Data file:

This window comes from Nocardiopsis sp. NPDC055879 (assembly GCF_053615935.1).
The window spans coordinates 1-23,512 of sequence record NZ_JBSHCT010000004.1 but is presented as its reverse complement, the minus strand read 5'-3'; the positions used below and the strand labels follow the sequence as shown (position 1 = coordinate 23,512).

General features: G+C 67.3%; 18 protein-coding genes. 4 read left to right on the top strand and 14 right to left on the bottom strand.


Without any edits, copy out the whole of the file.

This window comes from Nocardiopsis sp. NPDC055879 (assembly GCF_053615935.1).
The window spans coordinates 1-23,512 of sequence record NZ_JBSHCT010000004.1 but is presented as its reverse complement, the minus strand read 5'-3'; the positions used below and the strand labels follow the sequence as shown (position 1 = coordinate 23,512).

General features: G+C 67.3%; 18 protein-coding genes. 4 read left to right on the top strand and 14 right to left on the bottom strand.